eda harris
eda harris
7 months ago
Reply to  beez

conclusion: never judge a show by one synopsis, poster (most deceiving), or trailer(many times sneaky representation). best research and rely on writer’s, director’s, actor’s other productions/work.

beez
7 months ago
Reply to  eda harris

@eda – so true

beez
7 months ago
Reply to  Trent

@Trent – I meant to add a bit of trivia – Do Ji-won portrayed JCW’s mom in his first starring drama called Smike Donghae (ala Smile Again). Her character had the mentally of a 8-9 year old. She played that role very well. It was interesting to think about the role of romance with the mentally handicapped as Donghae’s father (who was married to another woman) and another normal intelligence male was in love with her. I pondered the appropriateness of these men’s love. I’d need a professional to tell me if this is okay.

Princess Jasmine
Princess Jasmine
7 months ago
Reply to  Trent

Actually I also wondered on this and have my own take on it.

Looks like Pinocchio (with LJS and Park Shin) started airing one month earlier than Healer and both the dramas are dealing with news broadcasting background. It could be that since Korean people already started viewing Pinocchio on a weekly basis, they thought to give Healer a pass as the background concept looked similar to them at that point in time.

Having watched both the dramas, they are definitely very different with Pinocchio dealing more on the news broadcasting scandals, TRP issues etc whereas Healer just uses it as a prop to deal more with the 3 main characters individual journey and their fears, trauma, issues etc. Mind you that the first few episodes of Pinocchio are very absorbing with LJS in top form but it really takes a dip after the first 8 episodes. But since people had already invested their time in it maybe they felt not so compelled to switch over or watch both for lack of time. Also Healer has a very slow start for sure and it picks pace only after first 4 episodes. Maybe possible that LJS/Park Shin were more famous at that time compared to JCW/Park Min as a drama draw.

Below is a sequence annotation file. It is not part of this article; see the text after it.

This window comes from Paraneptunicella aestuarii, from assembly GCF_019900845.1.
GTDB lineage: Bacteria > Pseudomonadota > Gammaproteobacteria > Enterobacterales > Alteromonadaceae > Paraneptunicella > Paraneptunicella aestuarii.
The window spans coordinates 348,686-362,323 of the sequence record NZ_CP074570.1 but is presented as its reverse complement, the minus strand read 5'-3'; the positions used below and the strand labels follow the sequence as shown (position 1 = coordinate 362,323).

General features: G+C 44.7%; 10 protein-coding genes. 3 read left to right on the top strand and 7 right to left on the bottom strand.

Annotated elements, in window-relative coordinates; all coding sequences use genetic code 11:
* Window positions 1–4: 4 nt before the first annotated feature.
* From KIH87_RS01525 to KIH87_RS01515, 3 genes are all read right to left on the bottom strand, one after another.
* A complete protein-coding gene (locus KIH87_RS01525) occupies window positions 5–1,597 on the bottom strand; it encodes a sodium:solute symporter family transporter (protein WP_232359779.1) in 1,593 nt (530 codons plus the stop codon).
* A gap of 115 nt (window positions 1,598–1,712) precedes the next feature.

I also read that the writer of Healer is very acclaimed and maybe people expected more critical writing from her in Healer. Looks like her work – SandGlass is very acclaimed and it deals with the 80’s Korean history of which we are only shown a glimpse in Healer. And in Healer the 80’s backstory serves more as a background that the main plot and maybe people thought it could be similar. I am yet to watch Sandglass but I read up on it and it’s on my must-watch list for someday. So in summary it could have been a case of expectations mis-match.

This is just my theory based on my own research. So feel free to disagree if any. In any case glad that Healer found its way into our hearts internationally and now it’s a cult classic. (TBH – I feel that way for most of the JCW dramas as they (Healer, K2, Suspicious Partner, LSITC etc) are not so much appreciated while airing but becomes widely-talked about in the later years).

merij1
merij1
7 months ago

We loved Pinocchio, which does share some similar backstory devices with Healer. Suspicious Partner was also excellent.

The K-2, on the other hand, had some serious flaws — mostly that what ended up being really great about it was the nuanced story of its villains; and yet the marketing led one to focus on the good guys.

The portrayal of the OTP was especially cringeworthy. The OTP between JCW and Anna, the young daughter, that is. (It was the other potential OTP that moved me, especially when it turned out to be entirely one-sided and unrequited. But alas, it was never the plan for that one to be realized.)

beez
7 months ago

LSITC? I’ve seen all JCW’s movies & dramas but I can’t figure out what that abbreviation stands for?

merij1
merij1
7 months ago
Reply to  beez

@beez – LSITC = Lovestruck In The City

beez
7 months ago
Reply to  merij1

@merij – Ahhhh. Thanks. My brain couldn’t process it because she said “talked about years later” so I was going through my mind for an older drama.

Princess Jasmine
Princess Jasmine
7 months ago
Reply to  beez

Sorry about that Beez. Thanks Meriji for the expansion. Given the onslaught of K-dramas in Netflix, LSITC already sounds old for me even though it’s only a year old.

And now let’s get ready for The Sound of Magic and TMYW (Tell Me Your Wish) for the 2nd half of the year 🙂

EllaSims
EllaSims
7 months ago

I was so chuffed when I got the notification of this entry in my email!